Americans are nothing if not generous. Each year, about 70 percent of the population makes charitable contributions. Most of these are done in the month of December. Gifts are often finalized in a hurry – we rarely consider the tax or financial implications when making charitable donations. Here are just a few of the most powerful estate planning tools you can use when considering your charitable giving this year and for years to come:
Individuals over the age of 70 may donate up to $100,000 a year to charities directly from the IRA. This is what is known as a Qualified Charitable Distribution, or QCD. The QCD will count towards any required minimum distributions, or RMDs, that account holders must make from their IRAs. Required minimum distributions must begin by the time the person turns 72. Qualified charitable distributions are a great way to meet RMD requirements while benefiting your favorite charity and excluding an amount from your income. This is an excellent idea for anyone who does not need their distribution to cover living expenses.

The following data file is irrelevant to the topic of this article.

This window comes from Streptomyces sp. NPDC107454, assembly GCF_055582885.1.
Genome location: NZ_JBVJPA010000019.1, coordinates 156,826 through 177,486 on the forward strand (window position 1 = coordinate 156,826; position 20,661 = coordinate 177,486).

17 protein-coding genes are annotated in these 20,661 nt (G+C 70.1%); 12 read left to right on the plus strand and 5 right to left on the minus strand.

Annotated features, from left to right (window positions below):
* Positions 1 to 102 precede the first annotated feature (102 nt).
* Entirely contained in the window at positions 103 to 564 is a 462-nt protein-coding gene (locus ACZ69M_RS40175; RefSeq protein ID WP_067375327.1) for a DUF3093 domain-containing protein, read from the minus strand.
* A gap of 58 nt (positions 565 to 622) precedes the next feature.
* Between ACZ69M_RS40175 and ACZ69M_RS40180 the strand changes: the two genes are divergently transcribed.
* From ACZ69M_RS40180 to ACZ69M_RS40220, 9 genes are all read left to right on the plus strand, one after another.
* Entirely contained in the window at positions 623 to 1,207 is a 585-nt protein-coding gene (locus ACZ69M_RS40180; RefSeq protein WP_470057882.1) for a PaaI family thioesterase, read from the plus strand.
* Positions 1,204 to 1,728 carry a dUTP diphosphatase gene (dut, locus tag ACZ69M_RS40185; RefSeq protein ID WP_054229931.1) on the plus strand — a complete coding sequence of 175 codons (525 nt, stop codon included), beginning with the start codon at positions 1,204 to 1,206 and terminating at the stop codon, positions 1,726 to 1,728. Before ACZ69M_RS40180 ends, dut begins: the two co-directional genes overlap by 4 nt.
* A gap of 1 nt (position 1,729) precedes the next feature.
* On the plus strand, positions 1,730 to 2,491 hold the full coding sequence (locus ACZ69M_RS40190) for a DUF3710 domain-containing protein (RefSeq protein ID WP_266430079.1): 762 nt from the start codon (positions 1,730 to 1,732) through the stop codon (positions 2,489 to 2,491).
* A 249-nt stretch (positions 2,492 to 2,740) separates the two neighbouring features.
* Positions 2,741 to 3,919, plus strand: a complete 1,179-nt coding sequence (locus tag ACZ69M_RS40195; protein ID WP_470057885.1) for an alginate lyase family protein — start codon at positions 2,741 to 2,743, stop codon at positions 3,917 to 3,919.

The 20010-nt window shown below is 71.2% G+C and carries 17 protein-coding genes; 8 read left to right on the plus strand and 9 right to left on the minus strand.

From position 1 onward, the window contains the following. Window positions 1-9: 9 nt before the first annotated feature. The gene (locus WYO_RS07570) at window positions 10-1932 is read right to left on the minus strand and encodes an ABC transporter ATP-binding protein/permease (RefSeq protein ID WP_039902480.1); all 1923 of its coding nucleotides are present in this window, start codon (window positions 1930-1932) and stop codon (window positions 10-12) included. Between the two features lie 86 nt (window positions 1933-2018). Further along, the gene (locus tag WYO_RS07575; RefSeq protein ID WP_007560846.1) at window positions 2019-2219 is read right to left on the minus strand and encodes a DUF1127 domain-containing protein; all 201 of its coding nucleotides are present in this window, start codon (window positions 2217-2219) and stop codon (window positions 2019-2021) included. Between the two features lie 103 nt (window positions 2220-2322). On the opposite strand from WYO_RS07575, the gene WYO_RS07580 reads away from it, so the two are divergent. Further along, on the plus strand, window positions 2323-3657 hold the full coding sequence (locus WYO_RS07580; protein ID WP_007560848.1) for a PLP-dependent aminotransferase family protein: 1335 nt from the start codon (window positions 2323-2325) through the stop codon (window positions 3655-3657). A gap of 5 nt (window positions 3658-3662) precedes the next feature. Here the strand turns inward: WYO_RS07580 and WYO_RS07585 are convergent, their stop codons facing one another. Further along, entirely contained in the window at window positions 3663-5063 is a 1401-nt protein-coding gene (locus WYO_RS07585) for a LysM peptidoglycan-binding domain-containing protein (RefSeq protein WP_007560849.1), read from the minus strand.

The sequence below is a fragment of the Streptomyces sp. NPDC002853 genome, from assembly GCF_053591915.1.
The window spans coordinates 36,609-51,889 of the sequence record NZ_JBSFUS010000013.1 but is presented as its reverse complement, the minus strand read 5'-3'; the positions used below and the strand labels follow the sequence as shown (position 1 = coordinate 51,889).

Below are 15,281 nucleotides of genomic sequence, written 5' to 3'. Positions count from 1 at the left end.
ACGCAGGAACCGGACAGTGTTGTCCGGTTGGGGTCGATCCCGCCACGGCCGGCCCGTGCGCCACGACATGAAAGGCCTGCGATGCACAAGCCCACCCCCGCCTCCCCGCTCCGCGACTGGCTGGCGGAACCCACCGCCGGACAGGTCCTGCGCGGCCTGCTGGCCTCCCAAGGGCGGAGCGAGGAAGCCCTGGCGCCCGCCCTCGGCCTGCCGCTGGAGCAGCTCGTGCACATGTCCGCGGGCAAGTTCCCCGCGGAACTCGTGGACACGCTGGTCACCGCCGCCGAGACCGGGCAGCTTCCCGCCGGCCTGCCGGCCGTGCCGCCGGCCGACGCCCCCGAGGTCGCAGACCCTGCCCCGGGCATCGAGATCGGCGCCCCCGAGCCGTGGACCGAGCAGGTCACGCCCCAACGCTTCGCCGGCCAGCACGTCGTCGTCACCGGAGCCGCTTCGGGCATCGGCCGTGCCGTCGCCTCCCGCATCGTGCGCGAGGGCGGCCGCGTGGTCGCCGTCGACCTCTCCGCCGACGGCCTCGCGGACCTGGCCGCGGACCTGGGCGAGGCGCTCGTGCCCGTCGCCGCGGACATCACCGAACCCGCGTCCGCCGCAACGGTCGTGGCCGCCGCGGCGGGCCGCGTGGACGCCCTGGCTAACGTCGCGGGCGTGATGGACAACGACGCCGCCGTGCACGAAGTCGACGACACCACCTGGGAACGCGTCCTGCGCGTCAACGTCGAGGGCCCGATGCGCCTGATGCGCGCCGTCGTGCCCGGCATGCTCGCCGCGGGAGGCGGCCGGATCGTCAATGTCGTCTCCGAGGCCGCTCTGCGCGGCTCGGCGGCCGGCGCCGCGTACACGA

Bequest in your Will or Revocable Trust
One of the simplest and most direct ways to benefit a charity upon passing is to leave a bequest in your will or revocable trust. A bequest is a statement in your will or trust explaining how much you would like to leave to benefit your preferred charity. It is important to use the charity’s correct name and to explain the purpose for which you would like the organization to use your money. General-purpose funding is fine, too, if you do not have a specific way you prefer the donation to be used.
If you possess publicly traded stock that has appreciated in value, you can gift it to a charity. Normally, you are subjected to capital gains taxes on the appreciation when selling stock. By gifting the stock to charity, though, you will receive a charitable income tax deduction equal to the full value of the stock at the time of the gift. This is a great way to get around capital gains taxes while also giving back. If the charity decides to sell the stock, they can do so without worrying about the taxes, too, since charities are tax exempt.
If you need assistance in figuring out which method of charitable giving is best for you, call Hegwood Law Group at (281) 885-8826 or click here to schedule a meeting with our experienced elder law and estate planning team.